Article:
NBC’s new Hot Wheels TV show delights kids of all ages
The beauty of Hot Wheels, like many of the toys we treasure, is the way they inspire kids to use their imaginations. Turns out, Hot Wheels does the same for big kids, too.
Mattel’s iconic die-cast vehicles have been inspiring car lovers of all ages since 1968, and now some of those kids are turning their actual cars into life-size Hot Wheels on NBC’s new hour-long show Hot Wheels: Ultimate Challenge, which debuted on May 30.
Like the iconic toy cars that we grew up loving, the competition is good, clean, family fun. And although it airs at a time—Tuesdays at 10 p.m. Eastern—that’s not exactly family friendly, each episode can be streamed on Peacock the following day.
Hosted by aw-shucks nice guy Rutledge Wood, Hot Wheels: Ultimate Challenge features two “superfans” who are tasked with turning their dream designs into reality. Each contestant has a touching story to tell about a car that changed their lives, and an identical model serves as the basis for their build.
“Buckle up for the ride of your life,” Wood says in the intro, “where car-loving Hot Wheels fans get the chance of a lifetime … transforming nostalgic cars from their past into life-size Hot Wheels of their dreams.”
The winner of each round gets $25,000 and a spot in the finals. The overall champion (of 16 contestants) gets an additional $50,000, plus the honor of having their custom creation made into a Hot Wheels car that will be sold to the public.
Wood, who auto enthusiasts may know from the American version of Top Gear, is joined by fellow judges Dalal Elsheikh, a Hot Wheels ambassador and designer for Ford Motor Company, and car culture influencer Hertrech “Hert” Eugene Jr. Each week also introduces a new celebrity judge, who in the premiere episode is Terry Crews, host of America’s Got Talent.
The first two superfans to square off are 24-year-old Jadejha Edwards, of Houston, and 58-year-old “Jerzey” Jim Farrell, of Forked River, New Jersey.
Jadejha chooses a 2009 Chevrolet Camaro to match the car her aunt drove when Jadejha went to live with her as a teenager. Now a cybersecurity engineer, Jadejha says her aunt offered her constant encouragement and a safe place to live and dream. “Who I am today,” she says, “started right there in that car.”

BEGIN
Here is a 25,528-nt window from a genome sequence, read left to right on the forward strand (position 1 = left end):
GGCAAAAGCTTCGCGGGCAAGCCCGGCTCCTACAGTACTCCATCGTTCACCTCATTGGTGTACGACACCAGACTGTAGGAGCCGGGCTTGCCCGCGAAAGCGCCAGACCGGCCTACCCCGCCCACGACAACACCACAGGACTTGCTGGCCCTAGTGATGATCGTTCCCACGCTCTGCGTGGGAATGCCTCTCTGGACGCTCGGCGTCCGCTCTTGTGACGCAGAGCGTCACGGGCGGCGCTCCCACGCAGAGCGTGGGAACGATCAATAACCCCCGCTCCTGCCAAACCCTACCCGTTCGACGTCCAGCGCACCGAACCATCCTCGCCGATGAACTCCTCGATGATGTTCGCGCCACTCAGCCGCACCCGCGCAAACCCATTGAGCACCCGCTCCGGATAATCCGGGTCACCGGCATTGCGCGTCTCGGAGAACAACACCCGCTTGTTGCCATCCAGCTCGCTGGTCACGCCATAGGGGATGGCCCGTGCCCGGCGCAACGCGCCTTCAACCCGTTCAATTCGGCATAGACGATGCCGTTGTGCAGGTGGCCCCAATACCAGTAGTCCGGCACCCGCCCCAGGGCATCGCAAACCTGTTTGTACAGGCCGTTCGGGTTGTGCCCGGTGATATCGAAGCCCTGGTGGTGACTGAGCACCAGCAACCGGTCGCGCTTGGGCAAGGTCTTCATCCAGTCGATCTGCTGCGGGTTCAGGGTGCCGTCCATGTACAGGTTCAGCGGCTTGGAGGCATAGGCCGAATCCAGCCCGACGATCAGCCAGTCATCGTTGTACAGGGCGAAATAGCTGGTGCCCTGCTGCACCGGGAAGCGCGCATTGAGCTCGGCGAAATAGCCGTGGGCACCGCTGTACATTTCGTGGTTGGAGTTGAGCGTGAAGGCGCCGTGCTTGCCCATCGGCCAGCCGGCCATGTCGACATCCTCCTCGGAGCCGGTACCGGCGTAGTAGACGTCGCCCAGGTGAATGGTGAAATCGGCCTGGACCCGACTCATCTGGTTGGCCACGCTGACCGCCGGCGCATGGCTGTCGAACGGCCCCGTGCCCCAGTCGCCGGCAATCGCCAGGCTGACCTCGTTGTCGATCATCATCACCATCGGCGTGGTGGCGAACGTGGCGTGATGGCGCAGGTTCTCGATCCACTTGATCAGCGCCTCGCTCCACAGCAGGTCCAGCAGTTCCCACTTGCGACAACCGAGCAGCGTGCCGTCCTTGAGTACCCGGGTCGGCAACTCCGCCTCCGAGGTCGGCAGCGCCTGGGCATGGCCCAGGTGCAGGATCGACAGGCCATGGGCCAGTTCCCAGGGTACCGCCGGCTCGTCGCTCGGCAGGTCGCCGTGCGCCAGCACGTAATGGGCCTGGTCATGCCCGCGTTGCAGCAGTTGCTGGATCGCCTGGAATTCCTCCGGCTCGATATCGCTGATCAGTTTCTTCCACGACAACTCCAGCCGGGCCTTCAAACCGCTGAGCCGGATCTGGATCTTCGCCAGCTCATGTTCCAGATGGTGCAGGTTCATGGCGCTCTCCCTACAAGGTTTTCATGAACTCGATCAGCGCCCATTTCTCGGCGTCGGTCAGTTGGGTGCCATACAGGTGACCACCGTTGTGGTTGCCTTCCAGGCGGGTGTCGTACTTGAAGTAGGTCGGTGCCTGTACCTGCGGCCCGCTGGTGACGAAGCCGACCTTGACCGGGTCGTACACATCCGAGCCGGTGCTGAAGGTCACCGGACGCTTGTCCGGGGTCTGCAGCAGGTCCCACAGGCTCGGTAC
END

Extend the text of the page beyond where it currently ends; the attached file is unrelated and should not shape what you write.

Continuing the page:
Jim, a custom van outfitter, selects a 1969 Dodge Charger like the one that he and his father restored together—and painted bright yellow—decades ago. This one wears black matte paint, just as his previous Charger did prior to its final paint job. “Seeing that car again feels like I’m 18 years old, man,” Jim says.
Given one week to design and build their cars, each contestant receives help from three experts from the “Car Pool,” who are charged with making their dreams a reality. It all begins in the “Chrome Zone,” where hundreds of actual Hot Wheels serve as inspiration. Once the build begins, there are plenty of hurdles to clear along the way. That includes a curveball thrown by the Hot Wheels crew more than halfway through the build: the Inspirationator 5000, the huge centerpiece of the set, selects an actual Hot Wheels car, and the fabricators are required to incorporate one of its design elements into their own cars.
Jadejha wants the Camaro to be green and have a low, wide, futuristic look that reflects her job in cybersecurity—and the sense of indestructability she felt whenever she rode in her aunt’s car. Jim requires two things: the Charger must be yellow, like his first car, and pop a wheelie. That last criterion prompts him to pull the engine from the front and put it in back; he also wants the engine to be a Hemi V-8.
Although we know that each team has seven days to complete the work, the editors of the show manage to manufacture some drama by making it look like the cars are completed just in time. Regardless, both are gorgeous successes and receive plenty of praise from the judges. Jim’s Charger can indeed pop a wheelie (thanks to hydraulics), and that’s enough to steal the show and take the win.
The real winners, however, are those of us who remember the first time we imagined driving one of those spectacular little cars on the track, the street, or some remote two-track. Yes, the show’s jokes are a little lame, and we want to know more about the specifics of each build, but the kids are going to love it all. Even some of us kids who remember playing with their first Hot Wheels cars 55 years ago.